This setup can be very cheaply put together - a couple of small slave units and mini tripods for the flash (the slave units are dirt cheap - they sense a flash of light and fire the flash they are attached to). You use the cameras pop-up flash to trigger the slave units. You will have to set your camera on to manual and take a series of test shots to see what f-stop/time values work best, but once you have the correct exposure just measure everything, draw a diagram and you can set up again straight away.

    If you can set your on-camera flash to the minimum setting it will not cause harsh shadows (which is why we want to soften the lighting - direct lighting is harsh, indirect is soft - direct light shows and magnifies every flaw and line) - but if it is not that controllable you can either construct a reflector in front of it so that it still triggers the slaves but doesn't light the main subject or you can buy a tilt-head on camera unit and not use the built in flash - turning the tilt-head away (eg aiming it at the ceiling) works well.

    If you stay with the incandescent bulbs and your camera white-balance can not be set satisfactorily, you can get light-correcting filters to go in front of the lens - the blue-tinted ones usually correct light somewhere near the correct colour, but they can cause colour casts. Photo-editing software sometimes has light-correcting filters built-in too.

    Regards,
    Neil

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    If you can shoot RAW, then post processing the color temp is a lossless operation; otherwise, if you have custom white balance that would be the best. The next best would be to filter the light to adjust the white balance. You would use gel color correction (cc) filters to do this, and place them in front of the light. The next best would be optical glass filters over your lens, and last is post process them to the right color balance.

    As long as there is a known neutral object (white, black, gray) it is easy to adjust the color temperature. If you are just looking for an easy way to do it google picasa does a good job with little work.

    If you are using GIMP there is a plugin for white balance that works very well. I haven't used GIMP in a while, so the plugin may be included by now.

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    zib (12-19-2009)

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    Senior Member blabbermouth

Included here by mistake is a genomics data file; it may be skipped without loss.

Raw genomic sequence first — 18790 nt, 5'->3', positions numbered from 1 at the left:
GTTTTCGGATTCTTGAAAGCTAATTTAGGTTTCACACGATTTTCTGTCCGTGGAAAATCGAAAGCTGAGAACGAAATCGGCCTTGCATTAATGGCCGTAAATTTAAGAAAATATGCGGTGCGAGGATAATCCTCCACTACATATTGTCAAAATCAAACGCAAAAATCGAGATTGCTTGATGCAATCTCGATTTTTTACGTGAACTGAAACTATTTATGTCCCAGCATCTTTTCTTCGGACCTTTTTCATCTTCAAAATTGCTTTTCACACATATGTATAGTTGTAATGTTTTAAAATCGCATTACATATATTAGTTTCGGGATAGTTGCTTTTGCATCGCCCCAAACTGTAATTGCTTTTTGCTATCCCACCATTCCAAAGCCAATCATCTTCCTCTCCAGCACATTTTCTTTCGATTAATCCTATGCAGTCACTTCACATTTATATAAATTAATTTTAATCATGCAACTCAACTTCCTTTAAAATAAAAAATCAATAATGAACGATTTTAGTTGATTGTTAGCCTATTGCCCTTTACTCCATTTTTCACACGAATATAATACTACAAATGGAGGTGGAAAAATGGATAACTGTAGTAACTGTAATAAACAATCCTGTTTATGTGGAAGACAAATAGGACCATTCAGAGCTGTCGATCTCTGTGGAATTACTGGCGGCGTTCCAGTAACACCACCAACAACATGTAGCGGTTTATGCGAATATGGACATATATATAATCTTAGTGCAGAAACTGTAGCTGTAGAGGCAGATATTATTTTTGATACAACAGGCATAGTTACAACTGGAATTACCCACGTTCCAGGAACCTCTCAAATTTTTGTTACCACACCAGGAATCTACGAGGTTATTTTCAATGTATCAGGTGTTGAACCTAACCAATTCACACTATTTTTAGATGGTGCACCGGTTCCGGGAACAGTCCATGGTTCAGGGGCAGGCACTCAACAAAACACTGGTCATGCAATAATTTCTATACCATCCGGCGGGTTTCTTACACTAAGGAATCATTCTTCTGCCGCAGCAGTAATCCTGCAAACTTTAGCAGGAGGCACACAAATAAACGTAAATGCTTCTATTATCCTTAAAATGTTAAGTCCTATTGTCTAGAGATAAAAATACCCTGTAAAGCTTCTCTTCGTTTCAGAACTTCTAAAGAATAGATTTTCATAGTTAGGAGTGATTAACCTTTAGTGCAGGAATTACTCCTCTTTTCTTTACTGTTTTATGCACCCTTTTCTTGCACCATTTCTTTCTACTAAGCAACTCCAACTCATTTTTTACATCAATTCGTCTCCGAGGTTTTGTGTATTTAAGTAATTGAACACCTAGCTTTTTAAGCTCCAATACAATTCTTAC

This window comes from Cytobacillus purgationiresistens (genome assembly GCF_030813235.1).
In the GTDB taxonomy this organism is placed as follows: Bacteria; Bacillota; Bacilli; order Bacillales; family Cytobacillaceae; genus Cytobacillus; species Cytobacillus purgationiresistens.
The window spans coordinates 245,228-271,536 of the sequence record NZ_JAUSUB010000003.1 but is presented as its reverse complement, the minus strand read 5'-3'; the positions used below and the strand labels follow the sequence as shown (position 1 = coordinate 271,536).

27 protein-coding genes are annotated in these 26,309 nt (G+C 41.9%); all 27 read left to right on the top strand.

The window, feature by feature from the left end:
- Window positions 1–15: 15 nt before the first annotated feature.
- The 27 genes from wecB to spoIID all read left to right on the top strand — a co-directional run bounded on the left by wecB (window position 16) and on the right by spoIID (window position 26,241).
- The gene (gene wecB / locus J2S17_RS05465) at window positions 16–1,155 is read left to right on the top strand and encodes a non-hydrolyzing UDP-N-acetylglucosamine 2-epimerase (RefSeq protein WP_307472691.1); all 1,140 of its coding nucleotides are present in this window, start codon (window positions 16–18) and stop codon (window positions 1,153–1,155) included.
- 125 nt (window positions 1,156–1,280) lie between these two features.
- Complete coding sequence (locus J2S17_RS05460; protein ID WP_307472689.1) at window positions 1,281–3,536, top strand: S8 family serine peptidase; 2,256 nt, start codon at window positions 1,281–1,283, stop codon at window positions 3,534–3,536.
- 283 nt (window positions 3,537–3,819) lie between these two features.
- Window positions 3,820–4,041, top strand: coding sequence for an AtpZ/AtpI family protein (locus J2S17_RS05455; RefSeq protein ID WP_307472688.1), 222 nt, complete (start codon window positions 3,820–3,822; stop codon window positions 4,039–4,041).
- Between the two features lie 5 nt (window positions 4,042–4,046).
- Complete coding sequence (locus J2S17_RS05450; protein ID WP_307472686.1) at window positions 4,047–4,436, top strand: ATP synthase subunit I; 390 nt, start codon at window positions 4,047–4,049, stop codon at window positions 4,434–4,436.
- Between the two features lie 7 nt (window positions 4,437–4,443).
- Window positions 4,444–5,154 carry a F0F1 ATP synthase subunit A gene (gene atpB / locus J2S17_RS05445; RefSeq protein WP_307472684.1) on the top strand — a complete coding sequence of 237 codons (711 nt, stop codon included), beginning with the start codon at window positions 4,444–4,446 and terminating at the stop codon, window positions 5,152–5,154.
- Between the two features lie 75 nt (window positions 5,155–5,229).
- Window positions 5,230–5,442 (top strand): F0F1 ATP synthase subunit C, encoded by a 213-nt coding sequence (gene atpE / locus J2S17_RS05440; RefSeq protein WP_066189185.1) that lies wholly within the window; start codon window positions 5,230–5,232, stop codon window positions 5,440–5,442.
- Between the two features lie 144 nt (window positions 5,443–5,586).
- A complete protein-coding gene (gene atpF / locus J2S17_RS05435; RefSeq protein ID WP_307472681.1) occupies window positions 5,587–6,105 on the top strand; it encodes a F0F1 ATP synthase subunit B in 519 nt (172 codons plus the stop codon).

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    It's all getting a bit complicated - why not just swap out the bulbs for incandescent daylight equivalents and make do?! The blue sylvania lamps aren't bad and the compact flourescents are better (but might be a touch too blue).

    Regards,
    Neil

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    Quote Originally Posted by Neil Miller View Post
    It's all getting a bit complicated - why not just swap out the bulbs for incandescent daylight equivalents and make do?! The blue sylvania lamps aren't bad and the compact flourescents are better (but might be a touch too blue).

    Regards,
    Neil
    I agree that it's a bit complicated. If all you want is photo's that look good over the web then picasa is an easy way to get that, plus it will down size the pictures. Unless you have a camera that makes ridiculously small files you will want to down sample them anyway. Plus: Picasa is free, and you won't get photo floods that cheap.

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    zib
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    Here's the deal. I have a light box. I use two goose neck desk lamps with daylight Incan bulbs, (The blue ones) On the top, I have a work light, with a 100w daylight bulb in it.
    All the opening are covered with Muslin fabric...I've experimented with the light through the fabric, and then shining right in the box directly, which seems to work better. The pics are still yellow, lucky for me, Windows fixes it. As Neil suggested, I may try the flash. I just dont' see that much of a difference with the box. More experiments I guess...
    We have assumed control !